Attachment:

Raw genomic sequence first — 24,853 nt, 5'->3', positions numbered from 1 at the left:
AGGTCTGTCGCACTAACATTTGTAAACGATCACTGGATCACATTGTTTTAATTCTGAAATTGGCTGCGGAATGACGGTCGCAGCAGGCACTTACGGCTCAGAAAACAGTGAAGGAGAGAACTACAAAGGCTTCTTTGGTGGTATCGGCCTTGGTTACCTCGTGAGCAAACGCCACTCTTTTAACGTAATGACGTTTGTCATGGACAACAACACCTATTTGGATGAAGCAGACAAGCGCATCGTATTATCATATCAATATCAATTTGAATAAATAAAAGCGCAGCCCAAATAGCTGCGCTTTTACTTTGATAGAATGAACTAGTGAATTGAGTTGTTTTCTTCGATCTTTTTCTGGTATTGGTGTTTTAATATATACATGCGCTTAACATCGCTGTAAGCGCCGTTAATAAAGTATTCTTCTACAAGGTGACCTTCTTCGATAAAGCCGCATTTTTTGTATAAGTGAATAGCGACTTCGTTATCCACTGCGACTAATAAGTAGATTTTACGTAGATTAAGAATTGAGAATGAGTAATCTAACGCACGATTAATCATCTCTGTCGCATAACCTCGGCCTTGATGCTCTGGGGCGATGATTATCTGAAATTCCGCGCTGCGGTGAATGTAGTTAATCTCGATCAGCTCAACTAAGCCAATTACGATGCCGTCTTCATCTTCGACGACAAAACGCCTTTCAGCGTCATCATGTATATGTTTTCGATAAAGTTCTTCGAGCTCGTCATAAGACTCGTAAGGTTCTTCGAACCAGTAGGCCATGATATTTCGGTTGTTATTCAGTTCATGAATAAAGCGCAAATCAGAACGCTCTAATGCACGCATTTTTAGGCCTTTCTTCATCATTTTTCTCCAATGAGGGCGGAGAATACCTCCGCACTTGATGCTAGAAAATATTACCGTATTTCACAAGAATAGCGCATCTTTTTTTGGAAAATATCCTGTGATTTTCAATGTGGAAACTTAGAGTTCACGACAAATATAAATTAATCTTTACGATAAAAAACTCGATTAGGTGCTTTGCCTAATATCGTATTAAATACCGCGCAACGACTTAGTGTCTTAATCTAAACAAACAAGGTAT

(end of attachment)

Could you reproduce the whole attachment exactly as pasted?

Raw genomic sequence first — 24,853 nt, 5'->3', positions numbered from 1 at the left:
AGGTCTGTCGCACTAACATTTGTAAACGATCACTGGATCACATTGTTTTAATTCTGAAATTGGCTGCGGAATGACGGTCGCAGCAGGCACTTACGGCTCAGAAAACAGTGAAGGAGAGAACTACAAAGGCTTCTTTGGTGGTATCGGCCTTGGTTACCTCGTGAGCAAACGCCACTCTTTTAACGTAATGACGTTTGTCATGGACAACAACACCTATTTGGATGAAGCAGACAAGCGCATCGTATTATCATATCAATATCAATTTGAATAAATAAAAGCGCAGCCCAAATAGCTGCGCTTTTACTTTGATAGAATGAACTAGTGAATTGAGTTGTTTTCTTCGATCTTTTTCTGGTATTGGTGTTTTAATATATACATGCGCTTAACATCGCTGTAAGCGCCGTTAATAAAGTATTCTTCTACAAGGTGACCTTCTTCGATAAAGCCGCATTTTTTGTATAAGTGAATAGCGACTTCGTTATCCACTGCGACTAATAAGTAGATTTTACGTAGATTAAGAATTGAGAATGAGTAATCTAACGCACGATTAATCATCTCTGTCGCATAACCTCGGCCTTGATGCTCTGGGGCGATGATTATCTGAAATTCCGCGCTGCGGTGAATGTAGTTAATCTCGATCAGCTCAACTAAGCCAATTACGATGCCGTCTTCATCTTCGACGACAAAACGCCTTTCAGCGTCATCATGTATATGTTTTCGATAAAGTTCTTCGAGCTCGTCATAAGACTCGTAAGGTTCTTCGAACCAGTAGGCCATGATATTTCGGTTGTTATTCAGTTCATGAATAAAGCGCAAATCAGAACGCTCTAATGCACGCATTTTTAGGCCTTTCTTCATCATTTTTCTCCAATGAGGGCGGAGAATACCTCCGCACTTGATGCTAGAAAATATTACCGTATTTCACAAGAATAGCGCATCTTTTTTTGGAAAATATCCTGTGATTTTCAATGTGGAAACTTAGAGTTCACGACAAATATAAATTAATCTTTACGATAAAAAACTCGATTAGGTGCTTTGCCTAATATCGTATTAAATACCGCGCAACGACTTAGTGTCTTAATCTAAACAAACAAGGTAT